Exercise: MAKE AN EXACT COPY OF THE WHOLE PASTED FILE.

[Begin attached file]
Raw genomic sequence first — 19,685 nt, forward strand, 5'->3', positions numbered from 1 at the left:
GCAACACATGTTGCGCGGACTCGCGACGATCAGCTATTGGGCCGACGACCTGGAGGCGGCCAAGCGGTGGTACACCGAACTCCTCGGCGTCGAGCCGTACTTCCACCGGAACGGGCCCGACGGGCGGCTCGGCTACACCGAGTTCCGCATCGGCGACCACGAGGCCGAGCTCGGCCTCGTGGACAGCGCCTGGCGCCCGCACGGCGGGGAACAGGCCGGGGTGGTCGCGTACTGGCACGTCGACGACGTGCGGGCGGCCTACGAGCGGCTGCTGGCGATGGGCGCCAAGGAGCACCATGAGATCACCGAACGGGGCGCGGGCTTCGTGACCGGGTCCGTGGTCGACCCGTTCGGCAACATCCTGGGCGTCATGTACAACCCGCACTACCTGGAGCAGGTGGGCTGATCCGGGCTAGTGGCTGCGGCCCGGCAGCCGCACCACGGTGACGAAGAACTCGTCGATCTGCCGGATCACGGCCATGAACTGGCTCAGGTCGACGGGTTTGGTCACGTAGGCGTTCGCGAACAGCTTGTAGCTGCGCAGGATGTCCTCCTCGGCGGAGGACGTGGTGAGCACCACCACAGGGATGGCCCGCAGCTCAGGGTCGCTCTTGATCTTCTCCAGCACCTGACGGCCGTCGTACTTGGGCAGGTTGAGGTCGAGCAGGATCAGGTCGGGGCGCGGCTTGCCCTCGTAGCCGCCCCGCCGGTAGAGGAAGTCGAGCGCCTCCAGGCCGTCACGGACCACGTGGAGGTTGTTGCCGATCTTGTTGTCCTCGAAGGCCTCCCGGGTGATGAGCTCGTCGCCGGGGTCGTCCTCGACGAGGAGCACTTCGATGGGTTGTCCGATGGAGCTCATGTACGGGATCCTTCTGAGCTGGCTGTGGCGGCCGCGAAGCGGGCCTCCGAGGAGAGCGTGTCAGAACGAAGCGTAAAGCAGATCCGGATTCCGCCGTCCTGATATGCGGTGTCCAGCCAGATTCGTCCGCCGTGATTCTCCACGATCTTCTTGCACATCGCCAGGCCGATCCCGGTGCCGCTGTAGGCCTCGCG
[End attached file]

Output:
Raw genomic sequence first — 19,685 nt, forward strand, 5'->3', positions numbered from 1 at the left:
GCAACACATGTTGCGCGGACTCGCGACGATCAGCTATTGGGCCGACGACCTGGAGGCGGCCAAGCGGTGGTACACCGAACTCCTCGGCGTCGAGCCGTACTTCCACCGGAACGGGCCCGACGGGCGGCTCGGCTACACCGAGTTCCGCATCGGCGACCACGAGGCCGAGCTCGGCCTCGTGGACAGCGCCTGGCGCCCGCACGGCGGGGAACAGGCCGGGGTGGTCGCGTACTGGCACGTCGACGACGTGCGGGCGGCCTACGAGCGGCTGCTGGCGATGGGCGCCAAGGAGCACCATGAGATCACCGAACGGGGCGCGGGCTTCGTGACCGGGTCCGTGGTCGACCCGTTCGGCAACATCCTGGGCGTCATGTACAACCCGCACTACCTGGAGCAGGTGGGCTGATCCGGGCTAGTGGCTGCGGCCCGGCAGCCGCACCACGGTGACGAAGAACTCGTCGATCTGCCGGATCACGGCCATGAACTGGCTCAGGTCGACGGGTTTGGTCACGTAGGCGTTCGCGAACAGCTTGTAGCTGCGCAGGATGTCCTCCTCGGCGGAGGACGTGGTGAGCACCACCACAGGGATGGCCCGCAGCTCAGGGTCGCTCTTGATCTTCTCCAGCACCTGACGGCCGTCGTACTTGGGCAGGTTGAGGTCGAGCAGGATCAGGTCGGGGCGCGGCTTGCCCTCGTAGCCGCCCCGCCGGTAGAGGAAGTCGAGCGCCTCCAGGCCGTCACGGACCACGTGGAGGTTGTTGCCGATCTTGTTGTCCTCGAAGGCCTCCCGGGTGATGAGCTCGTCGCCGGGGTCGTCCTCGACGAGGAGCACTTCGATGGGTTGTCCGATGGAGCTCATGTACGGGATCCTTCTGAGCTGGCTGTGGCGGCCGCGAAGCGGGCCTCCGAGGAGAGCGTGTCAGAACGAAGCGTAAAGCAGATCCGGATTCCGCCGTCCTGATATGCGGTGTCCAGCCAGATTCGTCCGCCGTGATTCTCCACGATCTTCTTGCACATCGCCAGGCCGATCCCGGTGCCGCTGTAGGCCTCGCG